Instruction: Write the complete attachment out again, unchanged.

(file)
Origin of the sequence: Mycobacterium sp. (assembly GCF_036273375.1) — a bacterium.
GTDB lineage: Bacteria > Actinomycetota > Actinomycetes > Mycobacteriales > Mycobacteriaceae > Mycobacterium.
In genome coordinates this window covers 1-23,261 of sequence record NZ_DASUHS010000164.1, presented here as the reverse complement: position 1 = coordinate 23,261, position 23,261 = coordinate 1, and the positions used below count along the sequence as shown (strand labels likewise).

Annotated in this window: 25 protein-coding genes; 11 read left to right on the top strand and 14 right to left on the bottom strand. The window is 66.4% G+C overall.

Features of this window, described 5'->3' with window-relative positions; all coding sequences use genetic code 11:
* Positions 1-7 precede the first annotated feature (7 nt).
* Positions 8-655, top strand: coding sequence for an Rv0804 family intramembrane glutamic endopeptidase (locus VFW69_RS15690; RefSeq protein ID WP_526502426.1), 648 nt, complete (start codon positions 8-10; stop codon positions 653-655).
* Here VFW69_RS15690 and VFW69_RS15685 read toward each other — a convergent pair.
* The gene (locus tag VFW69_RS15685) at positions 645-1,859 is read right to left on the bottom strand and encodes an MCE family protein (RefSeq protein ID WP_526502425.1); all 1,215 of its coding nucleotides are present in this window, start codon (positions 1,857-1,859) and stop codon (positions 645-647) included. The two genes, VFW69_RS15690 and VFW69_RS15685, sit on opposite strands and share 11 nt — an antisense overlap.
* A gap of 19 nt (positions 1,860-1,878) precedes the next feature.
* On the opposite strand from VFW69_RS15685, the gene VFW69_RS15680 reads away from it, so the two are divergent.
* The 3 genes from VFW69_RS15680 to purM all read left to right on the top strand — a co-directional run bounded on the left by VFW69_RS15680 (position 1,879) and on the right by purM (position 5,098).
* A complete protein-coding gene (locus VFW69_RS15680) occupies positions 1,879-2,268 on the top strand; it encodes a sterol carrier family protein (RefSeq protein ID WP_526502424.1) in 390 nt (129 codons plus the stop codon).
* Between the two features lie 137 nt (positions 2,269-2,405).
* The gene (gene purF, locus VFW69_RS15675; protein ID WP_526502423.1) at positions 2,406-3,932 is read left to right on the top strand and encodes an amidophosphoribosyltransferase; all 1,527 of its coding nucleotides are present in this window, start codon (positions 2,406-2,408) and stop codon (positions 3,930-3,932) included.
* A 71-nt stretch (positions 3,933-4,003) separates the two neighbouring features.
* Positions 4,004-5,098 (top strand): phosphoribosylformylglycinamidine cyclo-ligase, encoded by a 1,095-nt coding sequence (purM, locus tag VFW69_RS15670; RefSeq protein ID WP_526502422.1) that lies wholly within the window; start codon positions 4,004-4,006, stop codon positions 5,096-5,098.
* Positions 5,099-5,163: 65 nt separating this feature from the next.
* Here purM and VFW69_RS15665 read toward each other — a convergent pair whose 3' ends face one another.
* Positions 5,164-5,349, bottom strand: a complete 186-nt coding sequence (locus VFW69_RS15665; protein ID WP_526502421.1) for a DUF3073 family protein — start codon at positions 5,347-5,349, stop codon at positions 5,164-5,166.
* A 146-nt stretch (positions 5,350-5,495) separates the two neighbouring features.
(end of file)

Origin of the sequence: Mycobacterium sp. (assembly GCF_036273375.1) — a bacterium.
GTDB lineage: Bacteria > Actinomycetota > Actinomycetes > Mycobacteriales > Mycobacteriaceae > Mycobacterium.
In genome coordinates this window covers 1-23,261 of sequence record NZ_DASUHS010000164.1, presented here as the reverse complement: position 1 = coordinate 23,261, position 23,261 = coordinate 1, and the positions used below count along the sequence as shown (strand labels likewise).

Annotated in this window: 25 protein-coding genes; 11 read left to right on the top strand and 14 right to left on the bottom strand. The window is 66.4% G+C overall.

Features of this window, described 5'->3' with window-relative positions; all coding sequences use genetic code 11:
* Positions 1-7 precede the first annotated feature (7 nt).
* Positions 8-655, top strand: coding sequence for an Rv0804 family intramembrane glutamic endopeptidase (locus VFW69_RS15690; RefSeq protein ID WP_526502426.1), 648 nt, complete (start codon positions 8-10; stop codon positions 653-655).
* Here VFW69_RS15690 and VFW69_RS15685 read toward each other — a convergent pair.
* The gene (locus tag VFW69_RS15685) at positions 645-1,859 is read right to left on the bottom strand and encodes an MCE family protein (RefSeq protein ID WP_526502425.1); all 1,215 of its coding nucleotides are present in this window, start codon (positions 1,857-1,859) and stop codon (positions 645-647) included. The two genes, VFW69_RS15690 and VFW69_RS15685, sit on opposite strands and share 11 nt — an antisense overlap.
* A gap of 19 nt (positions 1,860-1,878) precedes the next feature.
* On the opposite strand from VFW69_RS15685, the gene VFW69_RS15680 reads away from it, so the two are divergent.
* The 3 genes from VFW69_RS15680 to purM all read left to right on the top strand — a co-directional run bounded on the left by VFW69_RS15680 (position 1,879) and on the right by purM (position 5,098).
* A complete protein-coding gene (locus VFW69_RS15680) occupies positions 1,879-2,268 on the top strand; it encodes a sterol carrier family protein (RefSeq protein ID WP_526502424.1) in 390 nt (129 codons plus the stop codon).
* Between the two features lie 137 nt (positions 2,269-2,405).
* The gene (gene purF, locus VFW69_RS15675; protein ID WP_526502423.1) at positions 2,406-3,932 is read left to right on the top strand and encodes an amidophosphoribosyltransferase; all 1,527 of its coding nucleotides are present in this window, start codon (positions 2,406-2,408) and stop codon (positions 3,930-3,932) included.
* A 71-nt stretch (positions 3,933-4,003) separates the two neighbouring features.
* Positions 4,004-5,098 (top strand): phosphoribosylformylglycinamidine cyclo-ligase, encoded by a 1,095-nt coding sequence (purM, locus tag VFW69_RS15670; RefSeq protein ID WP_526502422.1) that lies wholly within the window; start codon positions 4,004-4,006, stop codon positions 5,096-5,098.
* Positions 5,099-5,163: 65 nt separating this feature from the next.
* Here purM and VFW69_RS15665 read toward each other — a convergent pair whose 3' ends face one another.
* Positions 5,164-5,349, bottom strand: a complete 186-nt coding sequence (locus VFW69_RS15665; protein ID WP_526502421.1) for a DUF3073 family protein — start codon at positions 5,347-5,349, stop codon at positions 5,164-5,166.
* A 146-nt stretch (positions 5,350-5,495) separates the two neighbouring features.